Tag: Film

Sarah Miles

[All Spoilers- well known story (book and film)]

Sparked by a character meme going around, I went back to watch the film that first came to mind when faced with the seemingly simple question of, “What three or four fictional characters do you identify with strongly?” Not that I could narrow it down to two or three characters, but some faces flashed up immediately without much thought at all.

Sarah Miles

“Are you saying my husband’s a fiction?” – “I’m saying he could be, in the right hands.”

It has been a few years, but at a difficult crossroad point in my life I watched this film every few months, as if working on a puzzle. In my case, it wasn’t that there was an affair, or another actual person creating such a contrast, but that my then life nonetheless felt like Sarah’s… lonely though surrounded with others, perfectly fine in many important ways, but, as Bendrix identifies immediately upon seeing her, restless. He attributes much to the context of the war.

This was before I knew the background of Graham Greene’s novel The End of the Affair, and knew that the story was based very strongly on his actual life experience of living with his lover, Catherine Walston, and his lover’s husband… a socially imperfect situation that nonetheless for a time seemed to ensure what was needed for each. I haven’t made a deep study of it, because the novel conveyed his sense of things well, as did the film, though altered. Greene, as an intelligent, wrestling, person of faith, was a master at including this Invisible Character, registering even the subtle effects of belief and disbelief within the flow of characters’ consciences and actions.

For Sarah, God takes form of both savior and destroyer. In Bendrix, an unworthy intrusion. For Henry, a man without passion, God doesn’t register at all. And making the center of the story even more obvious, the insertion of a priest wrestling with his own desire, who seemed to feel the ownership Henry didn’t, with a different justification.

Julianne Moore is perfect in this part, as is the clothing of the time… the tone of a world pretending to continue functioning as usual, though falling apart. And this film was the first time I laid eyes on Ralph Fiennes, before I hunted down nearly everything else he’d ever acted in.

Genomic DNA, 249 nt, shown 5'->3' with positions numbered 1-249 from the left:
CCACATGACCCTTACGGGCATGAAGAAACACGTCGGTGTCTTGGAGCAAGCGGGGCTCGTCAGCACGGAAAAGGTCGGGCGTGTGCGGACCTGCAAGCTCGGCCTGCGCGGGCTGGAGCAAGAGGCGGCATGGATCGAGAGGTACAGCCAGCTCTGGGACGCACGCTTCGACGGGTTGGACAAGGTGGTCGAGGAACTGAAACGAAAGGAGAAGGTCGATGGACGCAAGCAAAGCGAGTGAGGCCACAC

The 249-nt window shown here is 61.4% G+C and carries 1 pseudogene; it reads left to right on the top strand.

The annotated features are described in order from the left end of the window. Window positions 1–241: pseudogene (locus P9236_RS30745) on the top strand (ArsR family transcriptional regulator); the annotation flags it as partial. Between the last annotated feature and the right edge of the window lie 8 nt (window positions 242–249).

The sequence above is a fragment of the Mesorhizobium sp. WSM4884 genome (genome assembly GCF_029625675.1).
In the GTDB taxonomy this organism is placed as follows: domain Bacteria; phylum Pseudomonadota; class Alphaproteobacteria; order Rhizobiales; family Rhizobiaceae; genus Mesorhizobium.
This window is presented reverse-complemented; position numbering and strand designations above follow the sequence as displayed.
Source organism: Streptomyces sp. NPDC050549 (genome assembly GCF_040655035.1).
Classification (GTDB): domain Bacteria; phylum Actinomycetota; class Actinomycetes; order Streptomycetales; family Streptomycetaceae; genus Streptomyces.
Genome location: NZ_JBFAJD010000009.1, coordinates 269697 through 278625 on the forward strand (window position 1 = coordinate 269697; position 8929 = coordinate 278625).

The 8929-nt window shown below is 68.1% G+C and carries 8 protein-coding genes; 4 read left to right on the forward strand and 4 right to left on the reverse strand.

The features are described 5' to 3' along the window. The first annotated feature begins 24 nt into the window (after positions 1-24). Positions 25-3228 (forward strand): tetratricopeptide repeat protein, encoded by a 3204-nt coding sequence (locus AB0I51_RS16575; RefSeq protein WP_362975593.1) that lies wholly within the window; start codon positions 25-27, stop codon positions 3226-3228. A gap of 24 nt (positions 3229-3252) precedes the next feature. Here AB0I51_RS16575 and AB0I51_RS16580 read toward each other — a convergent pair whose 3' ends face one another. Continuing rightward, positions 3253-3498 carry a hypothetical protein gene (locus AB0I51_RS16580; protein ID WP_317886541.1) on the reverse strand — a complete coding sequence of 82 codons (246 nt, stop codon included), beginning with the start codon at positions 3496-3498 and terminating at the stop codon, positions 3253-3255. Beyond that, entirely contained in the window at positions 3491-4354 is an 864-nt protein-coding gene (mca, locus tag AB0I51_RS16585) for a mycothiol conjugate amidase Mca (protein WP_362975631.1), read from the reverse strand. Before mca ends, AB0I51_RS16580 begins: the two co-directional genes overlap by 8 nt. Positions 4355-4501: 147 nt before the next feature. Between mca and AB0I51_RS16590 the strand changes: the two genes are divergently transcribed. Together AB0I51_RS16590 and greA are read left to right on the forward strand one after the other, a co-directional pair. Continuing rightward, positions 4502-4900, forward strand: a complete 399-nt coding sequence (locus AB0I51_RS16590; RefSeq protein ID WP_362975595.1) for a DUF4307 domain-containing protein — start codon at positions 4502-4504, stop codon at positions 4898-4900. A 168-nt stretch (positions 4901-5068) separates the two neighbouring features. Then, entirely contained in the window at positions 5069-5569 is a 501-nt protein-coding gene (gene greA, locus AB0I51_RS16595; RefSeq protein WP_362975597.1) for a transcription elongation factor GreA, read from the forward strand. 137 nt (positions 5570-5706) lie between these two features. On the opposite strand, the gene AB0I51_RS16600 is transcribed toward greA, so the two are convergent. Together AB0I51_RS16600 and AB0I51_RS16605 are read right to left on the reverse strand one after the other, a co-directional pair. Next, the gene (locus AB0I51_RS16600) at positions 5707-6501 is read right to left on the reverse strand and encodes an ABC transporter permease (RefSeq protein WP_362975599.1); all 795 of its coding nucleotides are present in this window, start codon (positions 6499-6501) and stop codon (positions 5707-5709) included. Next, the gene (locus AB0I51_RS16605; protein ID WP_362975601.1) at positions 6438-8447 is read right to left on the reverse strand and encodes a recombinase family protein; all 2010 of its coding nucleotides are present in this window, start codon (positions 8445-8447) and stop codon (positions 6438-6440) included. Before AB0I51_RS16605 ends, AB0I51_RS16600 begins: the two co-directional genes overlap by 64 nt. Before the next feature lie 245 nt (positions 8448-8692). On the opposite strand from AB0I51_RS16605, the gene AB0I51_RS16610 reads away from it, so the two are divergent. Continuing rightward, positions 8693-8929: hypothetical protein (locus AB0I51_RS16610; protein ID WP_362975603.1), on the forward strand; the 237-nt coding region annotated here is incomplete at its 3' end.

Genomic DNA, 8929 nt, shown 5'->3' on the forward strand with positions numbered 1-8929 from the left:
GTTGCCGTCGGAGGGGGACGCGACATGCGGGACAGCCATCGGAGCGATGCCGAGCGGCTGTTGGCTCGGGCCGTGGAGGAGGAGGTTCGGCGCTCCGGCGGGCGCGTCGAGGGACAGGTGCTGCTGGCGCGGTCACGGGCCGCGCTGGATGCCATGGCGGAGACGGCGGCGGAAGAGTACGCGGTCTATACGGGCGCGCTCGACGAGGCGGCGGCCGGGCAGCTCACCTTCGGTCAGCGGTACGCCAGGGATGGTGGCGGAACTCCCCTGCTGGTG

“Does Henry like onions?”

I liked so much about the rhythms of the film, how we begin the story part way through, actually more toward the end than beginning, then look back from Maurice Bendrix’s view first, and through the eyes of his wide-eyed and somewhat bumbling investigator. The case against Sarah is strong, not just the case against her treatment of Henry, but Maurice too. Henry broods over the loss of his comfortable world, but Maurice rages, first against Sarah, channeling his passion.


We get to see the intensity of their love affair in flashbacks of lovemaking (admittedly, filmed too overtly, saw to butter), and to follow the desperation of his doubts and fears, along with her assurances, before they are aware of what is about to happen to their bubble.

“How can you be jealous the rain?”

Until the day she rejects him at the most vulnerable moment possible, in a way he can’t possibly accept nor understand.


“Do you believe in things you can’t see?”

Then appears to go on with the motions of her life. Until a new piece of evidence arrives. Sarah’s view, in the device of a diary, allows Bendrix to discover her heart along with her unreasonable reasons. With him, we go back into the very same moments, through Sarah’s eyes.


“I wasn’t sure I liked the peace.”

He reaches out immediately, following her into a church, where the Invisible becomes visible. I especially liked that… as though he had been waiting for that one key that he underneath it all knew was coming, to confirm what he could not let go of.each-time-i-tried

“Each time I tried (to tell you), something would happen.”